Ozone has been known to be an effective sterilant and disinfectant for many years. In recent studies, ozone has also been shown to be a powerful tool against deadly antibiotic-resistant superbugs. Despite this evidence, many healthcare facilities have not incorporated ozone into their disinfection protocols. In this post, we will explore the benefits of ozone disinfection and provide guidelines for implementing it in your facility.

Ozone is a “Other” sterilization technique according to the CDC (Center for Disease Control and Prevention). The CDC provides further information here.

Ozone in Healthcare

FDA has approved a new sterilization technique that employs ozone as the sterilant for use on reusable medical devices in August 2003. The sterilizer creates its own sterilant, which is composed of USP grade oxygen, steam-quality water, and electricity, at the end of the cycle by passing through a catalyst. It is then vented into the room. The duration of the sterilization cycle is 4 hours and 15 minutes, and it takes place at 30-35°C. Microbicidal effectiveness has been proved by achieving a SAL of 10-6 with various microorganisms including the most resistant microorganism, Geobacillus stearothermophilus.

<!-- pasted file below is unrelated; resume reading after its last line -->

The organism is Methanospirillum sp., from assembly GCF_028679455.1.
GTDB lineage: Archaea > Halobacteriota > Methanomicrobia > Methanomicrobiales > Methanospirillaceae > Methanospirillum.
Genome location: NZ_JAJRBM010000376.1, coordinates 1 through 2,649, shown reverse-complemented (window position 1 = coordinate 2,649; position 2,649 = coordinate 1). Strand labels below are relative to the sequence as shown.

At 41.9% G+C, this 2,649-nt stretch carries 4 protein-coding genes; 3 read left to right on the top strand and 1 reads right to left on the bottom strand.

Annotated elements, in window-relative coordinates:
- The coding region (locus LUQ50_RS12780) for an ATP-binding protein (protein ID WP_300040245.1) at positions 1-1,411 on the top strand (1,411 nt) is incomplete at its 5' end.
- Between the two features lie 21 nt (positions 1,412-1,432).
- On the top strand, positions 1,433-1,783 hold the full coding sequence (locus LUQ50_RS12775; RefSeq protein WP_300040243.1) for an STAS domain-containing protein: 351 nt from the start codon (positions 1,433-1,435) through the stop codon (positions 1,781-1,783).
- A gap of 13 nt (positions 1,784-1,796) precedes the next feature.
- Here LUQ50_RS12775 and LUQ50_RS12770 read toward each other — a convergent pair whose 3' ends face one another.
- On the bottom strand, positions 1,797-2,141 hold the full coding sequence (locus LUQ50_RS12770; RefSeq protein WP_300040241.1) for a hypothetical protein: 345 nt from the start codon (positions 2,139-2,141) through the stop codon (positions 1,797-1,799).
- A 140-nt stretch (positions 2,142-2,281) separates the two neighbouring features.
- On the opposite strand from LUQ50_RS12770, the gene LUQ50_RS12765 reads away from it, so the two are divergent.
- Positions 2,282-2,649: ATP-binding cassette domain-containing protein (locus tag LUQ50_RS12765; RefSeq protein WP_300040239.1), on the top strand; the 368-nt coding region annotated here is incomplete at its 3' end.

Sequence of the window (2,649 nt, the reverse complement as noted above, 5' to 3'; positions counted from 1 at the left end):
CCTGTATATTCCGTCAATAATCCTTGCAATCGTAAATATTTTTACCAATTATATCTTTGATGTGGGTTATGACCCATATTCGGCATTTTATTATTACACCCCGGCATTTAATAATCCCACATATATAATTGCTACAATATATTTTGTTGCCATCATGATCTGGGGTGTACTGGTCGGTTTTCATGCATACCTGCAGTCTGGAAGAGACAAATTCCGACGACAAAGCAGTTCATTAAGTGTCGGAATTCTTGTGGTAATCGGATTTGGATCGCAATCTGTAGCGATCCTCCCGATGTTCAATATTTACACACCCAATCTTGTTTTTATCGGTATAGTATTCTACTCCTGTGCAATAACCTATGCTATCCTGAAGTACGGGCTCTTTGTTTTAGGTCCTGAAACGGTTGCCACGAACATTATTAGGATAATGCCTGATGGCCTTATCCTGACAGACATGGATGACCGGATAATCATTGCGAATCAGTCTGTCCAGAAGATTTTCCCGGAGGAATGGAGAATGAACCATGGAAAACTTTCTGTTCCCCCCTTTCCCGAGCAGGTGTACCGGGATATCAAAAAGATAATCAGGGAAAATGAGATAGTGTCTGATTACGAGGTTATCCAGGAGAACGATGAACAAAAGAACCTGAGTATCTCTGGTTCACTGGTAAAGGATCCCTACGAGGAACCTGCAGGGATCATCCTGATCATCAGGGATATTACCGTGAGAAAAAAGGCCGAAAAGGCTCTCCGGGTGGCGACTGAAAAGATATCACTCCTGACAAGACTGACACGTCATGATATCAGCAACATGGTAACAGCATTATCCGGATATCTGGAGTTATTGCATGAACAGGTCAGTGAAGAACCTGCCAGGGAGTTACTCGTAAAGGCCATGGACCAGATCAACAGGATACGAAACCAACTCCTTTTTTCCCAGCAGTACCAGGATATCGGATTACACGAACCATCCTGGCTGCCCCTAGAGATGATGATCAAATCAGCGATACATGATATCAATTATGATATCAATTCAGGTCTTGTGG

The ozonation process is suitable with a wide range of everyday materials, including stainless steel, titanium, anodized aluminum, ceramic, glass, silica, PVC, Teflon, silicone , polypropylene , polyethylene and acrylic. In addition, the following rigid lumen diameters and lengths can be processed: Internal diameter (ID) : > 2 mm; length: ≤ 25 cm; ID > 3 mm; length: ≤ 47 cm ; and ID > 4 mm; length: ≤ 60 cm.

The sterilant is made in an environmentally friendly chamber that contains a unique mix of heat, radiation, and chemicals. There are no moving parts or hazardous materials to be concerned with during the process; instead, it’s fully automated. There are no toxic emissions, residue to aerate, or hot temperatures to worry about; as a result, there is no danger of an accidental burn while using the equipment.

The cycle is monitored using a self-contained biological indicator and a chemical indicator. The sterilization chamber is tiny at 4 ft3. A gaseous ozone generator was tested for decontamination of rooms that have been used to house patients infected with MRSA. The device under investigation was found to be insufficient for hospital room decontamination. [1]

Bottom Line

In conclusion, while ozone can be an effective disinfectant and sterilant when used correctly, there are many factors to consider in order to ensure that it is effective. By following the guidelines for disinfection and sterilization in healthcare facilities with ozone, you can help to keep your patients safe from harm.